There is more than meets the eye when it comes to being a diesel truck driver. For example, did you know that they make an average of $19.14 an hour? That's $39,816 a year!
Between 2018 and 2028, the career is expected to grow 5% and produce 99,700 job opportunities across the U.S.
When it comes to the most important skills required to be a diesel truck driver, we found that a lot of resumes listed 23.5% of diesel truck drivers included cdl, while 16.4% of resumes included otr, and 16.2% of resumes included hand tools. Hard skills like these are helpful to have when it comes to performing essential job responsibilities.
When it comes to searching for a job, many search for a key term or phrase. Instead, it might be more helpful to search by industry, as you might be missing jobs that you never thought about in industries that you didn't even think offered positions related to the diesel truck driver job title. But what industry to start with? Most diesel truck drivers actually find jobs in the transportation and manufacturing industries.
If you're interested in becoming a diesel truck driver, one of the first things to consider is how much education you need. We've determined that 4.5% of diesel truck drivers have a bachelor's degree. In terms of higher education levels, we found that 1.1% of diesel truck drivers have master's degrees. Even though some diesel truck drivers have a college degree, it's possible to become one with only a high school degree or GED.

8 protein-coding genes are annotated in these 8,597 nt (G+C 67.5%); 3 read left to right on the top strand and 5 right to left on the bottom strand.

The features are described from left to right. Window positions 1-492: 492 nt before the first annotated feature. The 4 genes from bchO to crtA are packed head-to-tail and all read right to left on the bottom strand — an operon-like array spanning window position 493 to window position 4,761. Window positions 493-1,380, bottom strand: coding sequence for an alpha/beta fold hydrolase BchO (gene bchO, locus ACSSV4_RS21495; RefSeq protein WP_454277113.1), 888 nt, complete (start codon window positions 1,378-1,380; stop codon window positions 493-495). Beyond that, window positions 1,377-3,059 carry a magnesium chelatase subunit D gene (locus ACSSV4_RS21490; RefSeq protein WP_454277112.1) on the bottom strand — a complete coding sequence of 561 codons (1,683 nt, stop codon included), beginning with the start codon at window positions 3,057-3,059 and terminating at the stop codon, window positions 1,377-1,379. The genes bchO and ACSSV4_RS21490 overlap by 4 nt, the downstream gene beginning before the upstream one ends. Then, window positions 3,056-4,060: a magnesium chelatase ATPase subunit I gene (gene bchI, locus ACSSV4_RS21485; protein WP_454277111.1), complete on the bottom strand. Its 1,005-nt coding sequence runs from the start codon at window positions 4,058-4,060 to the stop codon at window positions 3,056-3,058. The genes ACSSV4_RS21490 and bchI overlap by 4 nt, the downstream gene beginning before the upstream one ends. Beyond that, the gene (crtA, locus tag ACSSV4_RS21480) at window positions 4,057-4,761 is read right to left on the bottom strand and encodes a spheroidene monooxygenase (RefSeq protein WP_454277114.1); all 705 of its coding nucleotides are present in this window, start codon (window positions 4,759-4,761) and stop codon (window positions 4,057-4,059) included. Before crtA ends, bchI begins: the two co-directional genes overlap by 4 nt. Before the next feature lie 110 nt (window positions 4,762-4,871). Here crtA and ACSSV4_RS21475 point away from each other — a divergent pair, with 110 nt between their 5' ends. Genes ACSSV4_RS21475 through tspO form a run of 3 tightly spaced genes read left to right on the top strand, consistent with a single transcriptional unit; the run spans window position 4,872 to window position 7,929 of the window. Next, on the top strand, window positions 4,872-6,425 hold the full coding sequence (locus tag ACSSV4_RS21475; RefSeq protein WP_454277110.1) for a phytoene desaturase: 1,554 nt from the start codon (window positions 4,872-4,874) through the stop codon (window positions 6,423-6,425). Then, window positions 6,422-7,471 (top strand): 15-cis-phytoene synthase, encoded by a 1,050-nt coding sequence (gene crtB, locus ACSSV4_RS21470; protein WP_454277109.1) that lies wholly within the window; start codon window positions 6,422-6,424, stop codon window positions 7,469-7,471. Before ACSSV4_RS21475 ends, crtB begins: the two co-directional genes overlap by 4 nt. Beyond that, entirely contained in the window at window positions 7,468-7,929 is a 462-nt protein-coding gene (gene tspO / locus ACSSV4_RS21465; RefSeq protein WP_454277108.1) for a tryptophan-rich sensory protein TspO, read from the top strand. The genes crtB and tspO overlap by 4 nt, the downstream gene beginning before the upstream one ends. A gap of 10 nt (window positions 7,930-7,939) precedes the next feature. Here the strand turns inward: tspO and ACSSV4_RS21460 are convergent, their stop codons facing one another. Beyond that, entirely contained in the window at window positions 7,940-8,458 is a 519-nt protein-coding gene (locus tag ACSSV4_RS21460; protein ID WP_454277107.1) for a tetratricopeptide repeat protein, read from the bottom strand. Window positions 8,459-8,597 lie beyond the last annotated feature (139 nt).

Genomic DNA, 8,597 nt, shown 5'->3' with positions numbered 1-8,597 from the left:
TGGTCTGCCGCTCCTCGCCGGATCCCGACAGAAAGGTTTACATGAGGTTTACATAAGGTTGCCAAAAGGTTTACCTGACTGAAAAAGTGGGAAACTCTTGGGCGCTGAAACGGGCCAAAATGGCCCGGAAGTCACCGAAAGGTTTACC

Choosing the right major is always an important step when researching how to become a diesel truck driver. When we researched the most common majors for a diesel truck driver, we found that they most commonly earn high school diploma degrees or associate degree degrees. Other degrees that we often see on diesel truck driver resumes include diploma degrees or bachelor's degree degrees.
You may find that experience in other jobs will help you become a diesel truck driver. In fact, many diesel truck driver jobs require experience in a role such as truck driver. Meanwhile, many diesel truck drivers also have previous career experience in roles such as diesel mechanic or driver.
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In addition to switching up your job search, it might prove helpful to look at a career path for your specific job. Now, what's a career path you ask? Well, it's practically a map that shows how you might advance from one job title to another. Our career paths are especially detailed with salary changes. So, for example, if you started out with the role of truck driver you might progress to a role such as driver eventually. Later on in your career, you could end up with the title superintendent.
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Hispanic or Latino
Black or African American
High School Diploma
The skills section on your resume can be almost as important as the experience section, so you want it to be an accurate portrayal of what you can do. Luckily, we've found all of the skills you'll need so even if you don't have these skills yet, you know what you need to work on. Out of all the resumes we looked through, 23.5% of diesel truck drivers listed cdl on their resume, but soft skills such as hand-eye coordination and physical health are important as well.